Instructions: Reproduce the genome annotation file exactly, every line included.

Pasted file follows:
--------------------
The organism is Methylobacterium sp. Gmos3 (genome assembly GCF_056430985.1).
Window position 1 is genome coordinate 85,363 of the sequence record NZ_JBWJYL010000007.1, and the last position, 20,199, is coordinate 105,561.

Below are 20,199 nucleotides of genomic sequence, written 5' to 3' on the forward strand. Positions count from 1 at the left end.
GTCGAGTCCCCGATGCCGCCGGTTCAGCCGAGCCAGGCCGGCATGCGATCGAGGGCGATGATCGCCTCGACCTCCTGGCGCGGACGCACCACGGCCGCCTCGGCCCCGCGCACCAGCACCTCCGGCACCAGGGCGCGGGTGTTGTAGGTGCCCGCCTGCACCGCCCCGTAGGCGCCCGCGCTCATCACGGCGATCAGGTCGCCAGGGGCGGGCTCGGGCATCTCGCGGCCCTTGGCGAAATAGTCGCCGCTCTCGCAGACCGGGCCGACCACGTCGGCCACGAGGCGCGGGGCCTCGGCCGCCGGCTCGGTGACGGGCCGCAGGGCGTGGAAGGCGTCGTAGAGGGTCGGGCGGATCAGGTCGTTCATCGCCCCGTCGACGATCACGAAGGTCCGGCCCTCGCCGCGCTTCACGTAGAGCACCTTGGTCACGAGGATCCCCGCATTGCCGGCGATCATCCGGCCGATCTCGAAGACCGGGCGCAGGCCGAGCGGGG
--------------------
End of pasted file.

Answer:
The organism is Methylobacterium sp. Gmos3 (genome assembly GCF_056430985.1).
Window position 1 is genome coordinate 85,363 of the sequence record NZ_JBWJYL010000007.1, and the last position, 20,199, is coordinate 105,561.

Below are 20,199 nucleotides of genomic sequence, written 5' to 3' on the forward strand. Positions count from 1 at the left end.
GTCGAGTCCCCGATGCCGCCGGTTCAGCCGAGCCAGGCCGGCATGCGATCGAGGGCGATGATCGCCTCGACCTCCTGGCGCGGACGCACCACGGCCGCCTCGGCCCCGCGCACCAGCACCTCCGGCACCAGGGCGCGGGTGTTGTAGGTGCCCGCCTGCACCGCCCCGTAGGCGCCCGCGCTCATCACGGCGATCAGGTCGCCAGGGGCGGGCTCGGGCATCTCGCGGCCCTTGGCGAAATAGTCGCCGCTCTCGCAGACCGGGCCGACCACGTCGGCCACGAGGCGCGGGGCCTCGGCCGCCGGCTCGGTGACGGGCCGCAGGGCGTGGAAGGCGTCGTAGAGGGTCGGGCGGATCAGGTCGTTCATCGCCCCGTCGACGATCACGAAGGTCCGGCCCTCGCCGCGCTTCACGTAGAGCACCTTGGTCACGAGGATCCCCGCATTGCCGGCGATCATCCGGCCGATCTCGAAGACCGGGCGCAGGCCGAGCGGGG